Vaccine Mandates and the “Great Reset”

If it really is an unprecedented threat, politicians are celebrated for their tough measures such as lockdowns. And politicians can always argue that without their decisive action, there would indeed have been a disaster. If the measures ultimately turn out to have been exaggerated because the hazard was not so great after all, the possible negative consequences of the measures are not as directly associated with the politicians as the photos of mass burials, because these consequences are more indirect and long term. The indirect and long-term health costs of lockdowns include suicides, depression, alcoholism, stress-related illnesses, earlier deaths from canceled surgeries and screenings, and a generally lower standard of living. However, these costs are not directly associated with the drastic interventions and blamed on the policy. Many of these consequences will occur after the next elections or even later and are not visible. For instance, we cannot observe to what extent a higher standard of living would have increased life expectancy. And if someone dies six years from now from alcoholism or depression developed in the wake of lockdowns, most people probably will not make the lockdown politicians responsible, and if they do, these politicians will possibly already be out of office. Thus, it is in the interest of politicians to overestimate a threat and overreact.

In order to justify and defend the harsh measures such as lockdowns that are so attractive to politicians, it is necessary to stir up fear. When politicians stoked fear and hysteria during the covid-19 crisis, implementing highly restrictive measures such as lockdowns, the damage to the economy and social fabric was immense. Yet a society cannot be cannot be locked down forever, as the costs keep rising. At some point, it must exit lockdown and return to some normality. However, how can one at the same time stir up fear of the threat of a killer virus and return to normalcy?

The way out is vaccination. With to the vaccination campaign the state can stage itself as the savior from the great danger. The state organizes vaccination for its citizens and gives the vaccinations to the citizens for “free.” Without this “vaccination rescue” and in a permanent lockdown, the negative economic and social consequences of the restrictions on civil rights would be so great that resentment among the population would continue to grow and ultimately unrest would threaten. So, sooner or later, the lockdown must be ended. If, however, the state authorities were to back out of the lockdowns and restrictions without further explanation and imply that the danger was not so great after all and that the restrictions were an exaggeration and a mistake, they would lose a great deal of support and trust among the population. Consequently, from a governmental perspective, a good and face-saving “exit scenario” from the most severe restrictions is needed, and the vaccination campaign provides it.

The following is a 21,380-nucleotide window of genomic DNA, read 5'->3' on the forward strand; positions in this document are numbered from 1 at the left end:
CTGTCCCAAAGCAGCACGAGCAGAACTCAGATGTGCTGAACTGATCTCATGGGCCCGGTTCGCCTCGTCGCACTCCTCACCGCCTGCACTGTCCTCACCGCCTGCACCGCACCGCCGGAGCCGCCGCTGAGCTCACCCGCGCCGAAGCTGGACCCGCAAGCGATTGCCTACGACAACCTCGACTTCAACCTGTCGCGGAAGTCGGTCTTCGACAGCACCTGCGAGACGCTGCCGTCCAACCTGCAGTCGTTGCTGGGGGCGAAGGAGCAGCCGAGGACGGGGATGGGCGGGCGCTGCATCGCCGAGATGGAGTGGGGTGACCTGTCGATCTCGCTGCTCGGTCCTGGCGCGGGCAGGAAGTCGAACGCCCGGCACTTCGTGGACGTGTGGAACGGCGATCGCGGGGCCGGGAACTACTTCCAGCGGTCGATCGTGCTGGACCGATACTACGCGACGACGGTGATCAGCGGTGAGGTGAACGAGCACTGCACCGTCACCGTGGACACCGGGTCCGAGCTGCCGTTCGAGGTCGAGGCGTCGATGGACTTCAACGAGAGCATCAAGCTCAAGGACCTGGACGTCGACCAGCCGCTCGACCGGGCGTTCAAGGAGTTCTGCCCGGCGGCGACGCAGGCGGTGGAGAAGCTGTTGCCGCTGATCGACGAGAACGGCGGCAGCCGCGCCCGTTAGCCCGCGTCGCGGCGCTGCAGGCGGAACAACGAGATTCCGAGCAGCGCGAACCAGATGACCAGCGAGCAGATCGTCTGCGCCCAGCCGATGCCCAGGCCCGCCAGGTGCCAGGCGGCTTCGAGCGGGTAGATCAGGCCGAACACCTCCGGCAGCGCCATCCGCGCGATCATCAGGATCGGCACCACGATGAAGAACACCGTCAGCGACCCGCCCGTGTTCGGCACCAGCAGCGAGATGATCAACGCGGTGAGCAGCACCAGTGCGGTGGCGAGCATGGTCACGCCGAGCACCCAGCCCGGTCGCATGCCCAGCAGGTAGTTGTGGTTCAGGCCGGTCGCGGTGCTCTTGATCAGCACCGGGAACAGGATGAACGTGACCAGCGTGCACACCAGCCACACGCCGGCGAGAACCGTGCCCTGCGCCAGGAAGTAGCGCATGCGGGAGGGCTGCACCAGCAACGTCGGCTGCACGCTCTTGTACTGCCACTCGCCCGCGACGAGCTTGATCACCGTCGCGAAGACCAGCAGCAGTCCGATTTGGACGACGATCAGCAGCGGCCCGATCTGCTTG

Through state-provided vaccination, the state can continue to hold on to the narrative of the great threat and still get out of the lockdown. At the same time, it can pass itself off as a savior that is making somewhat more normality possibly through vaccination. To do this, it is necessary that as large a proportion of the population as possible also get vaccinated, because if only a fraction of the population gets vaccinated, the vaccination campaign cannot be sold as a necessary step toward opening up. Thus, it is in the state’s interest to get a major part of the population vaccinated.

If this strategy works, the state will have set a precedent, expanded its power, and also made citizens more dependent. Citizens will believe that the state has rescued them from a mortal predicament and that they will need its help in the future. In return, they will be willing to give up some of their liberties permanently. The announcement that a state-organized annual vaccination booster is needed will perpetuate the citizens’ dependence.

mises.org

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